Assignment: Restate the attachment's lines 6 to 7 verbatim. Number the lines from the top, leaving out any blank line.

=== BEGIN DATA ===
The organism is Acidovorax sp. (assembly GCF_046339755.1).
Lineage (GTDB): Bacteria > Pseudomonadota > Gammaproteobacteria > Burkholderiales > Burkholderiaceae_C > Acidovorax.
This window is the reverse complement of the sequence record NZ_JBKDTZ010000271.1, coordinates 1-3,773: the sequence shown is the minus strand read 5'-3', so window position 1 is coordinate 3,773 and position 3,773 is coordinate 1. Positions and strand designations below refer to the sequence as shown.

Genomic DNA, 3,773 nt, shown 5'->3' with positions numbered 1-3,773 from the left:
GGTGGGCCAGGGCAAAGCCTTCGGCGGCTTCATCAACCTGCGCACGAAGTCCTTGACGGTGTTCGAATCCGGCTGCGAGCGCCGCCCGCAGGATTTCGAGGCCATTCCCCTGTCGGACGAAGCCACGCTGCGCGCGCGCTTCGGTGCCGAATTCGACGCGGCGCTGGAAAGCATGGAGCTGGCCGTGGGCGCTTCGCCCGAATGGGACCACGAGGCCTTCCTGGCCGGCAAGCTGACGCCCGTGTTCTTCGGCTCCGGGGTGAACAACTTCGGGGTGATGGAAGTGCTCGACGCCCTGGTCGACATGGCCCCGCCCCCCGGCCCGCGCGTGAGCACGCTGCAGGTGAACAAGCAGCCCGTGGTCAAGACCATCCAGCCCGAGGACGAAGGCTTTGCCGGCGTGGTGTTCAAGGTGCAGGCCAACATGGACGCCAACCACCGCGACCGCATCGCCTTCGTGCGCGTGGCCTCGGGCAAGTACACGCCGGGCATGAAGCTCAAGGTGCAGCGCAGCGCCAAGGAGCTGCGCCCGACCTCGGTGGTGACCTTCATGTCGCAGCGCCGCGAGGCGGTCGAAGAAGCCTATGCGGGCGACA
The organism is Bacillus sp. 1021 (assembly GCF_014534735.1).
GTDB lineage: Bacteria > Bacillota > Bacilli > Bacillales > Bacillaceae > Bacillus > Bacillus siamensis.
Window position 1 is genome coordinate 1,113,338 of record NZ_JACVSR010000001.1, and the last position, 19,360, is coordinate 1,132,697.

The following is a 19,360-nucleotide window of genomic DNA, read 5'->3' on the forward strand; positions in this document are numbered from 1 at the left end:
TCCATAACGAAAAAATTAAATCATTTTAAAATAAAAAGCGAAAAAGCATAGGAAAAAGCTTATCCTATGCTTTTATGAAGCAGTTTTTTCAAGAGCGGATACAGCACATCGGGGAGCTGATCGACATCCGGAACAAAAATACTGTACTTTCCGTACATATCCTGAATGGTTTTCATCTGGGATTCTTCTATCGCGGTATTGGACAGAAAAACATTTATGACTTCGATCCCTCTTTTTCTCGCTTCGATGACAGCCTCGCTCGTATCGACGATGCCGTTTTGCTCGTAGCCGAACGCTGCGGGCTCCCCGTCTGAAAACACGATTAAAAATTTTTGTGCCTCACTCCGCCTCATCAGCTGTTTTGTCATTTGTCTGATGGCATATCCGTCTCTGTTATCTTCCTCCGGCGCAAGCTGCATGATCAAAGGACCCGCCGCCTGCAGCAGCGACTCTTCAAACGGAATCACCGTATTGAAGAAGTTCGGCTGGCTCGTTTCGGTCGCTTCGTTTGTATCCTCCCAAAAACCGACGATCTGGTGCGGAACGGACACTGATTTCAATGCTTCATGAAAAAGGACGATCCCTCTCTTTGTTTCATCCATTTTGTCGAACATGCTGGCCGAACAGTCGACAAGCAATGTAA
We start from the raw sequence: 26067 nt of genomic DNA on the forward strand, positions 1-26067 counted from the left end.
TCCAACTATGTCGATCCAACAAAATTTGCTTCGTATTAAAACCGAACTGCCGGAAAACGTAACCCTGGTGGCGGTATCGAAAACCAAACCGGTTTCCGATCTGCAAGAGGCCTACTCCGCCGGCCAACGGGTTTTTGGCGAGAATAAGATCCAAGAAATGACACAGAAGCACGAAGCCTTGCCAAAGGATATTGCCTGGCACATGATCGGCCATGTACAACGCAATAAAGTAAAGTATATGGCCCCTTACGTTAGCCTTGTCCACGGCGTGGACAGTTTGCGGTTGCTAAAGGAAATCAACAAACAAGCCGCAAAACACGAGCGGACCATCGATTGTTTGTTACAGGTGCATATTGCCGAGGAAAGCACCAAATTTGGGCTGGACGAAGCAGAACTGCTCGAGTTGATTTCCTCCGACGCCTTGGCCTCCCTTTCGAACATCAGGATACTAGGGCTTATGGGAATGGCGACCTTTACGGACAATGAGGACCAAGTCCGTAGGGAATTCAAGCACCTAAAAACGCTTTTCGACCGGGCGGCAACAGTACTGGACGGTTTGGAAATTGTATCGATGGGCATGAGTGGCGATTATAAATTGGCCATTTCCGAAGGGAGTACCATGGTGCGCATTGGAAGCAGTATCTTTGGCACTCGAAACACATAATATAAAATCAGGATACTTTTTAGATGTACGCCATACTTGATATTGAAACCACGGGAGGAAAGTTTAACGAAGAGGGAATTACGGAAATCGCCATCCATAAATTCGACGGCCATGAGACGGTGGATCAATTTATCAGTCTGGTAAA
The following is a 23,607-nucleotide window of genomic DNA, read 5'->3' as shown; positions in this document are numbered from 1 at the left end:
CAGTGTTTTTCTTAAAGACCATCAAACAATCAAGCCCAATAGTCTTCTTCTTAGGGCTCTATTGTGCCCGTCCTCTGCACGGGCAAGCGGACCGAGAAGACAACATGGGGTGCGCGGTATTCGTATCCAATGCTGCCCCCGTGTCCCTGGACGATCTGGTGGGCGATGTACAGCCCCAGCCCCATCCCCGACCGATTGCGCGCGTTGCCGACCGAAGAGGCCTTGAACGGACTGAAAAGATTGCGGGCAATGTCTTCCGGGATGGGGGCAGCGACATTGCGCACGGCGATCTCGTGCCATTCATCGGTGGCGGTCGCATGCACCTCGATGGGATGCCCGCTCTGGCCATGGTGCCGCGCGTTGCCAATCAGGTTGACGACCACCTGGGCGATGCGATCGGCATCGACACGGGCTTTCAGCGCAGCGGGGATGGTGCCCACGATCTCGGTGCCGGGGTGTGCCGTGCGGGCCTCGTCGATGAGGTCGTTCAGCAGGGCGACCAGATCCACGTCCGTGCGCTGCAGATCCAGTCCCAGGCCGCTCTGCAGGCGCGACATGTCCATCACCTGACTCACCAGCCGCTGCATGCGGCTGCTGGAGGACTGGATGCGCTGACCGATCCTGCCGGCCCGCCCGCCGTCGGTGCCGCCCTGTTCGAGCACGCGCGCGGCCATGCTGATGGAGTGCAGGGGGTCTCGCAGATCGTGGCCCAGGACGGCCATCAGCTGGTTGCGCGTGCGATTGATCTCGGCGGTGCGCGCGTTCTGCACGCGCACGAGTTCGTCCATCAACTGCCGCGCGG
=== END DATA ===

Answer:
The organism is Bacillus sp. 1021 (assembly GCF_014534735.1).
GTDB lineage: Bacteria > Bacillota > Bacilli > Bacillales > Bacillaceae > Bacillus > Bacillus siamensis.